Federal funding in Cleveland, Tenn., grows

Federal funding in Cleveland, Tenn., grows

January 27th, 2012 by Randall Higgins in News

Cleveland, Tennessee, Mayor Tom Rowland speaks in this file photo.

Cleveland, Tennessee, Mayor Tom Rowland speaks in this...

Photo by John Rawlston /Times Free Press.

CLEVELAND, Tenn. -- The city received a record amount of federal grant money in the 2010-11 fiscal year, according to the latest audit.

Ken Lay from the accounting firm Arnett, Kirksey, Kimsey, Pierce and Lay presented the annual audit to the Cleveland City Council this week.

And on Thursday, Mayor Tom Rowland expanded on the economic situation during his annual State of the City address to the Cleveland Kiwanis Club. Unemployment for Cleveland and Bradley County is at 7.7 percent, lower than in many nearby areas, he said.

"The only real disappointment was the announcement that Sears is closing its Bradley Square Mall store," Rowland said. "It seems sad because of the fact we have more potential customers coming."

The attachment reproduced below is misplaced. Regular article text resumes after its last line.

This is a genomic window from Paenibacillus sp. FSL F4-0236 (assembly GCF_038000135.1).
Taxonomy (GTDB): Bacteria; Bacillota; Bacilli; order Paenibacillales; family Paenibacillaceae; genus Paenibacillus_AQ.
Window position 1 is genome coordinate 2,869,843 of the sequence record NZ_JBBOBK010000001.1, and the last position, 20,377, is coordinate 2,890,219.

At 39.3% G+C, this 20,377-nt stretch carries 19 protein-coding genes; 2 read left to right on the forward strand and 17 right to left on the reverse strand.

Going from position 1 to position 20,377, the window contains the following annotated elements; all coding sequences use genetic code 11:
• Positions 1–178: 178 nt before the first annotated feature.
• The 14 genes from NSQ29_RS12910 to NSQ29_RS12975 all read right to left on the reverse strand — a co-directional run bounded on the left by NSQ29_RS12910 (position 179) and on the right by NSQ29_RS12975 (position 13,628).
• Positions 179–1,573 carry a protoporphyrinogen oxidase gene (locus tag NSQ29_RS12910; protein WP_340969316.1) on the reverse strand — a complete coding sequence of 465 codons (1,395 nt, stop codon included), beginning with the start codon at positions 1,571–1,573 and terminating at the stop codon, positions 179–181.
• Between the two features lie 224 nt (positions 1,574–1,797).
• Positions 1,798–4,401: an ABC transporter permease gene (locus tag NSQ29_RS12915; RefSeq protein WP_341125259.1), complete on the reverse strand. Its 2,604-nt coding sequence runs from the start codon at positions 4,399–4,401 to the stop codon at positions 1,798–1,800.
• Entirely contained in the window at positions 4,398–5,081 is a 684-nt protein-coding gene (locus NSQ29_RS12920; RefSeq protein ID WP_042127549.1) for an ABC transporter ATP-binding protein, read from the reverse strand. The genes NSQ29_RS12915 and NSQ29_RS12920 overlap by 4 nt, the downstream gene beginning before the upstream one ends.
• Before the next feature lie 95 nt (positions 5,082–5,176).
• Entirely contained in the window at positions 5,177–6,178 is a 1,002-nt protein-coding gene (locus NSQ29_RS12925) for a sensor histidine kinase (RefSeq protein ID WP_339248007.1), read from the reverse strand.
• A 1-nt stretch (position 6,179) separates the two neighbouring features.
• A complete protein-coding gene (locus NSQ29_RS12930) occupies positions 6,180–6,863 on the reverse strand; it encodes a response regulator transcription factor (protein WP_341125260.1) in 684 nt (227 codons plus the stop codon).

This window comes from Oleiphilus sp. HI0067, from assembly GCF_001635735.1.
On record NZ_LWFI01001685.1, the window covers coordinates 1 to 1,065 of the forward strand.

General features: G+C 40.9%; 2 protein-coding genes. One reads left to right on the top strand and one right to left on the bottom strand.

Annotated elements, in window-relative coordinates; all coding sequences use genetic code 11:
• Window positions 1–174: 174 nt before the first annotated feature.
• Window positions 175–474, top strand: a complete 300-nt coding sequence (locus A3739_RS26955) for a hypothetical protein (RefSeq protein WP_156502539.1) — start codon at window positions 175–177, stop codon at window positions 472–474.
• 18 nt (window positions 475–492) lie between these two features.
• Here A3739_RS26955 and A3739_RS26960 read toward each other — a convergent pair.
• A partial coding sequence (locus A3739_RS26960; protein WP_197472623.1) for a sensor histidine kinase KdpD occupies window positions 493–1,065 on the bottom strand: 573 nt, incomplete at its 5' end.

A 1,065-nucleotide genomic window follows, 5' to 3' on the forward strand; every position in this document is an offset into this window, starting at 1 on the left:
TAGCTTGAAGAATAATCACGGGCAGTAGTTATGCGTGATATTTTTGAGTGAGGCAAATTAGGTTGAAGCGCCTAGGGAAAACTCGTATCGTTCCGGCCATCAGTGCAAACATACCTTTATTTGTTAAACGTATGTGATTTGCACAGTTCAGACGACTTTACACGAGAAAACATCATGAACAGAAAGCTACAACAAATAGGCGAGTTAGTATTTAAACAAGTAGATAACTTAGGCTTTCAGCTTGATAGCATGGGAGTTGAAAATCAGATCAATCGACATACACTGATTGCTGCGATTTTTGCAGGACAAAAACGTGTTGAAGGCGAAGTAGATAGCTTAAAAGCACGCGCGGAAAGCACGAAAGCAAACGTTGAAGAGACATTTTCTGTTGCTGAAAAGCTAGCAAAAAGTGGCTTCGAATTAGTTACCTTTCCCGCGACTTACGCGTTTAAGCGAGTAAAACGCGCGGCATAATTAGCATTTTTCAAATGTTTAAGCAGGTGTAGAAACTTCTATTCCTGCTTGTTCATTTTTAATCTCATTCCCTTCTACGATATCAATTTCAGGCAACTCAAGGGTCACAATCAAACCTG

He urged people to join those who already have advocated by telephone or online for Sears officials to change their decision.

Lay said the amount of grants received in the previous fiscal year, 2009-10, was a record with $11.2 million. This year it was more than $23.4 million, he said.

The grants total includes $9.6 million for education, $8.4 million for airport construction, $2.1 million for tornado relief, $1.3 million for transportation grants, $1 million in criminal justice grants and nearly $1 million in community development grants, according to the audit.

Lay said $4.1 million of the total came from federal stimulus funds. Education grants included federal Race to the Top money.

"Federal funding for the fiscal year 2012 and beyond will probably decline as the airport is completed and the recovery funds are spent down," he said.

Rowland said that of the 10 metropolitan areas in the state, Cleveland is the fastest growing "and our metro area is reflecting the fifth highest construction jobs in the Southeastern United States."

The mayor thanked the Tennessee Department of Transportation for a lengthy list of recent, current and future road projects here.

One of those projects is an APD-40 interchange and connector roads, funded with city and county contributions, too. That road system will lead to a new industrial park.

"At the present, we are virtually out of industrial space," Rowland said. "However, over 300 acres south of exit 20 will become our new industrial park."